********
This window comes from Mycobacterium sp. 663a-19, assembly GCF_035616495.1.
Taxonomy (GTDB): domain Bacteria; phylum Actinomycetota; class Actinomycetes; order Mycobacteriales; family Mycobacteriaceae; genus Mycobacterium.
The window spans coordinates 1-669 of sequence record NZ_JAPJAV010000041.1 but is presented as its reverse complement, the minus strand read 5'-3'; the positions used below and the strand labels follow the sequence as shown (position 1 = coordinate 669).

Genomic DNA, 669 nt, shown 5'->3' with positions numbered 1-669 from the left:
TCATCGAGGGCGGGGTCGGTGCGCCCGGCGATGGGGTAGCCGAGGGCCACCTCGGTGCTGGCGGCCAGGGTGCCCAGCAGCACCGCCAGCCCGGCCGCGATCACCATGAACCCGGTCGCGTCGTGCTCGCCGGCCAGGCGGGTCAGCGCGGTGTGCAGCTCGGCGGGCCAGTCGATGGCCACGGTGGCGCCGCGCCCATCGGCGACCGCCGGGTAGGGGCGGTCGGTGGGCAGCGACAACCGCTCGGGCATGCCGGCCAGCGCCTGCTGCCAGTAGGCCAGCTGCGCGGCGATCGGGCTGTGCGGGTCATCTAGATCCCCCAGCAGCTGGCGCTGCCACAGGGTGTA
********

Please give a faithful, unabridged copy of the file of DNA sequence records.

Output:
This window comes from Mycobacterium sp. 663a-19, assembly GCF_035616495.1.
Taxonomy (GTDB): domain Bacteria; phylum Actinomycetota; class Actinomycetes; order Mycobacteriales; family Mycobacteriaceae; genus Mycobacterium.
The window spans coordinates 1-669 of sequence record NZ_JAPJAV010000041.1 but is presented as its reverse complement, the minus strand read 5'-3'; the positions used below and the strand labels follow the sequence as shown (position 1 = coordinate 669).

Genomic DNA, 669 nt, shown 5'->3' with positions numbered 1-669 from the left:
TCATCGAGGGCGGGGTCGGTGCGCCCGGCGATGGGGTAGCCGAGGGCCACCTCGGTGCTGGCGGCCAGGGTGCCCAGCAGCACCGCCAGCCCGGCCGCGATCACCATGAACCCGGTCGCGTCGTGCTCGCCGGCCAGGCGGGTCAGCGCGGTGTGCAGCTCGGCGGGCCAGTCGATGGCCACGGTGGCGCCGCGCCCATCGGCGACCGCCGGGTAGGGGCGGTCGGTGGGCAGCGACAACCGCTCGGGCATGCCGGCCAGCGCCTGCTGCCAGTAGGCCAGCTGCGCGGCGATCGGGCTGTGCGGGTCATCTAGATCCCCCAGCAGCTGGCGCTGCCACAGGGTGTA